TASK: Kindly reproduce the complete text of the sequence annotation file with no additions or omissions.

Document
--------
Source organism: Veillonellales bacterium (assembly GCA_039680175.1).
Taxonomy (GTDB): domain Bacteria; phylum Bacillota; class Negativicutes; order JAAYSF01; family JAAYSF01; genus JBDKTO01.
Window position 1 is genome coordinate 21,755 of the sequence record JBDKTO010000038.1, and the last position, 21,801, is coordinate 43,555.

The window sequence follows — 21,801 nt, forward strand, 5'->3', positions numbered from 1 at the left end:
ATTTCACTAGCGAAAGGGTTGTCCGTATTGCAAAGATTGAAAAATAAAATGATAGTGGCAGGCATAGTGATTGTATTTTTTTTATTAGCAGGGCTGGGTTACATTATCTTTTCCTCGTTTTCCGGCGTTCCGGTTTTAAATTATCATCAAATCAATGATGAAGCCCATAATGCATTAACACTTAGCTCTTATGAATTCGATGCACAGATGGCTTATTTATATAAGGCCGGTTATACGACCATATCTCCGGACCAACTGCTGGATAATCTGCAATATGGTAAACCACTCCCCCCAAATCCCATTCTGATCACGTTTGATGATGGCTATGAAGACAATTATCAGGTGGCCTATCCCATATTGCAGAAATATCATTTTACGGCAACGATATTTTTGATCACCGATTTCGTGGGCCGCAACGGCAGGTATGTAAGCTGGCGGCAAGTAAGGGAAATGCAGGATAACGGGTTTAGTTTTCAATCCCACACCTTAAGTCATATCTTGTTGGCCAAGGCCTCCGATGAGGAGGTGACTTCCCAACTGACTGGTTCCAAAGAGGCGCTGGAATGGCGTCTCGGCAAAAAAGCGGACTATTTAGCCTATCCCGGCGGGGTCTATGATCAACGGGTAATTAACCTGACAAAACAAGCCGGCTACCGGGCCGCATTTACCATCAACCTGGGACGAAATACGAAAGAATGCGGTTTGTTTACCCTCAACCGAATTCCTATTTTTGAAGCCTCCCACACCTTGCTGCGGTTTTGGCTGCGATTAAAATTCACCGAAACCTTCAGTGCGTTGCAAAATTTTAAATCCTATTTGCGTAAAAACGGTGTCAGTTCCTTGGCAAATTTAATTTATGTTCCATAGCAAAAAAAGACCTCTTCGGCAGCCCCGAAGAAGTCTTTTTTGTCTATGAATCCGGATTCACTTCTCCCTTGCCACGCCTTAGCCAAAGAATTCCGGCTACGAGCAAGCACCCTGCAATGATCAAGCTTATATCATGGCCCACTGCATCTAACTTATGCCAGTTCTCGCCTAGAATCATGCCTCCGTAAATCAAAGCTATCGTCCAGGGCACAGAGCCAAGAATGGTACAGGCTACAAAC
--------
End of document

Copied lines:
Source organism: Veillonellales bacterium (assembly GCA_039680175.1).
Taxonomy (GTDB): domain Bacteria; phylum Bacillota; class Negativicutes; order JAAYSF01; family JAAYSF01; genus JBDKTO01.
Window position 1 is genome coordinate 21,755 of the sequence record JBDKTO010000038.1, and the last position, 21,801, is coordinate 43,555.

The window sequence follows — 21,801 nt, forward strand, 5'->3', positions numbered from 1 at the left end:
ATTTCACTAGCGAAAGGGTTGTCCGTATTGCAAAGATTGAAAAATAAAATGATAGTGGCAGGCATAGTGATTGTATTTTTTTTATTAGCAGGGCTGGGTTACATTATCTTTTCCTCGTTTTCCGGCGTTCCGGTTTTAAATTATCATCAAATCAATGATGAAGCCCATAATGCATTAACACTTAGCTCTTATGAATTCGATGCACAGATGGCTTATTTATATAAGGCCGGTTATACGACCATATCTCCGGACCAACTGCTGGATAATCTGCAATATGGTAAACCACTCCCCCCAAATCCCATTCTGATCACGTTTGATGATGGCTATGAAGACAATTATCAGGTGGCCTATCCCATATTGCAGAAATATCATTTTACGGCAACGATATTTTTGATCACCGATTTCGTGGGCCGCAACGGCAGGTATGTAAGCTGGCGGCAAGTAAGGGAAATGCAGGATAACGGGTTTAGTTTTCAATCCCACACCTTAAGTCATATCTTGTTGGCCAAGGCCTCCGATGAGGAGGTGACTTCCCAACTGACTGGTTCCAAAGAGGCGCTGGAATGGCGTCTCGGCAAAAAAGCGGACTATTTAGCCTATCCCGGCGGGGTCTATGATCAACGGGTAATTAACCTGACAAAACAAGCCGGCTACCGGGCCGCATTTACCATCAACCTGGGACGAAATACGAAAGAATGCGGTTTGTTTACCCTCAACCGAATTCCTATTTTTGAAGCCTCCCACACCTTGCTGCGGTTTTGGCTGCGATTAAAATTCACCGAAACCTTCAGTGCGTTGCAAAATTTTAAATCCTATTTGCGTAAAAACGGTGTCAGTTCCTTGGCAAATTTAATTTATGTTCCATAGCAAAAAAAGACCTCTTCGGCAGCCCCGAAGAAGTCTTTTTTGTCTATGAATCCGGATTCACTTCTCCCTTGCCACGCCTTAGCCAAAGAATTCCGGCTACGAGCAAGCACCCTGCAATGATCAAGCTTATATCATGGCCCACTGCATCTAACTTATGCCAGTTCTCGCCTAGAATCATGCCTCCGTAAATCAAAGCTATCGTCCAGGGCACAGAGCCAAGAATGGTACAGGCTACAAAC